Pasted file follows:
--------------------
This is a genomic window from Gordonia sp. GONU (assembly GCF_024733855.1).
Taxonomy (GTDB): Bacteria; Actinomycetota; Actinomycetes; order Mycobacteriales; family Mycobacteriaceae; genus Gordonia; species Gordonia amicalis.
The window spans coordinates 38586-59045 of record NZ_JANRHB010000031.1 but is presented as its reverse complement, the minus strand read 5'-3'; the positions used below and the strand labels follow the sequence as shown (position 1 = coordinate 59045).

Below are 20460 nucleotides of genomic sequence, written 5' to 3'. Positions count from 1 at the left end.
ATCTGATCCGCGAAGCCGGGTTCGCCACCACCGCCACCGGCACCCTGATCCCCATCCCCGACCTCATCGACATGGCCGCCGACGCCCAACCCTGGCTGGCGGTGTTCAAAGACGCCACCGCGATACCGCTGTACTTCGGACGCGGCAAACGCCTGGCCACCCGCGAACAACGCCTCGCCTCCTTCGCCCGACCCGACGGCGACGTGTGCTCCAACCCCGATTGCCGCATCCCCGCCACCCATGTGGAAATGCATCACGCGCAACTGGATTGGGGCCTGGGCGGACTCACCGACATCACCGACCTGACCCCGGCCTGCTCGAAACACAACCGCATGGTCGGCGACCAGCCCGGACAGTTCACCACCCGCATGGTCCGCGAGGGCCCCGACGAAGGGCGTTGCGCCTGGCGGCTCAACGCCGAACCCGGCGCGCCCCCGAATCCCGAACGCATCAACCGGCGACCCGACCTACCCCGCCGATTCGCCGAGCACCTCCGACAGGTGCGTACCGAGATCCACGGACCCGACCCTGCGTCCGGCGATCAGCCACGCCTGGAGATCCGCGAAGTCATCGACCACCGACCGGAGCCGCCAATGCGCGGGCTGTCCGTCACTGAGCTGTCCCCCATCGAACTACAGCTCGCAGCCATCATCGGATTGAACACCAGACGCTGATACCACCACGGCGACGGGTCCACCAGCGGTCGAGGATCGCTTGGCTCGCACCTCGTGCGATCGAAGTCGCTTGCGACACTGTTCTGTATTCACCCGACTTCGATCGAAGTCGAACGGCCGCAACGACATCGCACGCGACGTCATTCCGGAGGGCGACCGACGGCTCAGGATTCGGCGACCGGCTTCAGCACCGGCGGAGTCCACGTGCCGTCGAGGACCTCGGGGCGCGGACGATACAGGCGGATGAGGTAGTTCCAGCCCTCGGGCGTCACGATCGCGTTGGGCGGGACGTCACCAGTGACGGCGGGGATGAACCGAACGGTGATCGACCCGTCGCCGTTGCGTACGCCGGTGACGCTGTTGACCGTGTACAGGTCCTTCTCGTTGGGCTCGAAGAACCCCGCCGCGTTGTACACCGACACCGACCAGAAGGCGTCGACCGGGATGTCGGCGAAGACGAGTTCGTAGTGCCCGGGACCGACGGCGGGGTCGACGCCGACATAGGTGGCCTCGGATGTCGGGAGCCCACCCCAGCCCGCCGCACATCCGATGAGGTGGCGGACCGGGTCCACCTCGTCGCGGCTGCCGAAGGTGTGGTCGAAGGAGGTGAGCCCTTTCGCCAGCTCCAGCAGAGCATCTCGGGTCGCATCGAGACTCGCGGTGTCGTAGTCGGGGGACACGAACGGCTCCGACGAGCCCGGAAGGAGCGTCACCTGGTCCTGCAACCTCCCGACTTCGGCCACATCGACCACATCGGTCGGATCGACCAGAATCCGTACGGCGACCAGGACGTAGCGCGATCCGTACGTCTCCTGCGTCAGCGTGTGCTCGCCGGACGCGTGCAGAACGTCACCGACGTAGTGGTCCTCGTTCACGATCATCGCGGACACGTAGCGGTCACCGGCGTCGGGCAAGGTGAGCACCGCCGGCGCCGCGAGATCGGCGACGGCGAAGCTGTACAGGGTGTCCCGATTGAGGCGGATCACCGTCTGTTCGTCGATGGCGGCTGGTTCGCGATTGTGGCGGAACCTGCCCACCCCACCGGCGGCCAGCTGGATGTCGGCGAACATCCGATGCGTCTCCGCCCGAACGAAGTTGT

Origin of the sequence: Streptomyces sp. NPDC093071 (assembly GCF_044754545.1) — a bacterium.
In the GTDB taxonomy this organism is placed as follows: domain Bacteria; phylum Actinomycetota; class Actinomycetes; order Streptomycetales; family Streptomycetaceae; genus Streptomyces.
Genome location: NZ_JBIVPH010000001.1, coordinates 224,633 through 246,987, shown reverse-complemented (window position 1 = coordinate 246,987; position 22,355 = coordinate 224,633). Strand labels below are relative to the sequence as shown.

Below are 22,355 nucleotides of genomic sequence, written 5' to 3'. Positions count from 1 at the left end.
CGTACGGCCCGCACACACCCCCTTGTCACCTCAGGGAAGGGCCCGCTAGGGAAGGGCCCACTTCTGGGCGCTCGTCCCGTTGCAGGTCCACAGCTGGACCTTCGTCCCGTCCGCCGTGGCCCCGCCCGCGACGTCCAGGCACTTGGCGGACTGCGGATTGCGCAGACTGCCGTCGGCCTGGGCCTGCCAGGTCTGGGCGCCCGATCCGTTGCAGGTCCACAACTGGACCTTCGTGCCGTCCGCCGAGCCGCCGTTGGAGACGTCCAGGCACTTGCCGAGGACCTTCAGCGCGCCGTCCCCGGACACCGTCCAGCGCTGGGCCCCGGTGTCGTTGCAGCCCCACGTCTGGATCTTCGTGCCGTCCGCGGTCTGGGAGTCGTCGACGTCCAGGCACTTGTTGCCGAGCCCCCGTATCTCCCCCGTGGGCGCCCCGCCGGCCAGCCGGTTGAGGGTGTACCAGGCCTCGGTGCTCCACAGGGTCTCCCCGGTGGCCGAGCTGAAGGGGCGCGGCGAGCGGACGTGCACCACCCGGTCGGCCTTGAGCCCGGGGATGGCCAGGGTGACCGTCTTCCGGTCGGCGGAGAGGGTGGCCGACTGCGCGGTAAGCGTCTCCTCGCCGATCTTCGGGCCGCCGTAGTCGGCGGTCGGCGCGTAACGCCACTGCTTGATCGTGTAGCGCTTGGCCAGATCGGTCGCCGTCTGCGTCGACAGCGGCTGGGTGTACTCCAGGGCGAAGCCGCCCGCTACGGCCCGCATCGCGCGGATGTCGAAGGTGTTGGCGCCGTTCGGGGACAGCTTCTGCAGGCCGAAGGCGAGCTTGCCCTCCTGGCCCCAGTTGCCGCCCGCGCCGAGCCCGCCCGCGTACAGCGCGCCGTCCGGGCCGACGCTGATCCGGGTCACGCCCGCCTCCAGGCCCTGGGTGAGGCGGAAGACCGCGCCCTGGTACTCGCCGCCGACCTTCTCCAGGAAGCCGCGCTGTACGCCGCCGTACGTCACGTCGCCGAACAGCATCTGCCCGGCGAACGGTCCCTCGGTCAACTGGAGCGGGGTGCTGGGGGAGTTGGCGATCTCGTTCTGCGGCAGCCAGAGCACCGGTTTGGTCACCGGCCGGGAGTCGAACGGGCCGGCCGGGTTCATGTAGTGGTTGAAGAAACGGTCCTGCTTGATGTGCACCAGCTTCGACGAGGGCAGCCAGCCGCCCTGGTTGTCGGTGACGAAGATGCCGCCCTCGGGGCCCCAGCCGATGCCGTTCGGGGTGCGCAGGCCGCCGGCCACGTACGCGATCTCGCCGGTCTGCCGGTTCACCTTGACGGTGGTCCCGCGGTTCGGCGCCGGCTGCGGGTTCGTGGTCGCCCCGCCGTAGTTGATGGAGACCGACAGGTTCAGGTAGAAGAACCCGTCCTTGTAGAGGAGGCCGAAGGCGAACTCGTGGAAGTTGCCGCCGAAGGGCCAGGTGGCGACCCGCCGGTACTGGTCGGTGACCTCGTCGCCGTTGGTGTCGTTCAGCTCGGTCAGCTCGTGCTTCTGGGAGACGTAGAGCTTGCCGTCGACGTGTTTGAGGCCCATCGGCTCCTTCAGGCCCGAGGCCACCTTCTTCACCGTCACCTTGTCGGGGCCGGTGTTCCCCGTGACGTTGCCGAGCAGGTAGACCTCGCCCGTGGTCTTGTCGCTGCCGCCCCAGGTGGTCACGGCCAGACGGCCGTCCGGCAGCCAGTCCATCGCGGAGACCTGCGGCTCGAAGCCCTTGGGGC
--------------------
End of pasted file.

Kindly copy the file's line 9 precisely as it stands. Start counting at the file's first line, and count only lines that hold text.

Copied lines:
Below are 22,355 nucleotides of genomic sequence, written 5' to 3'. Positions count from 1 at the left end.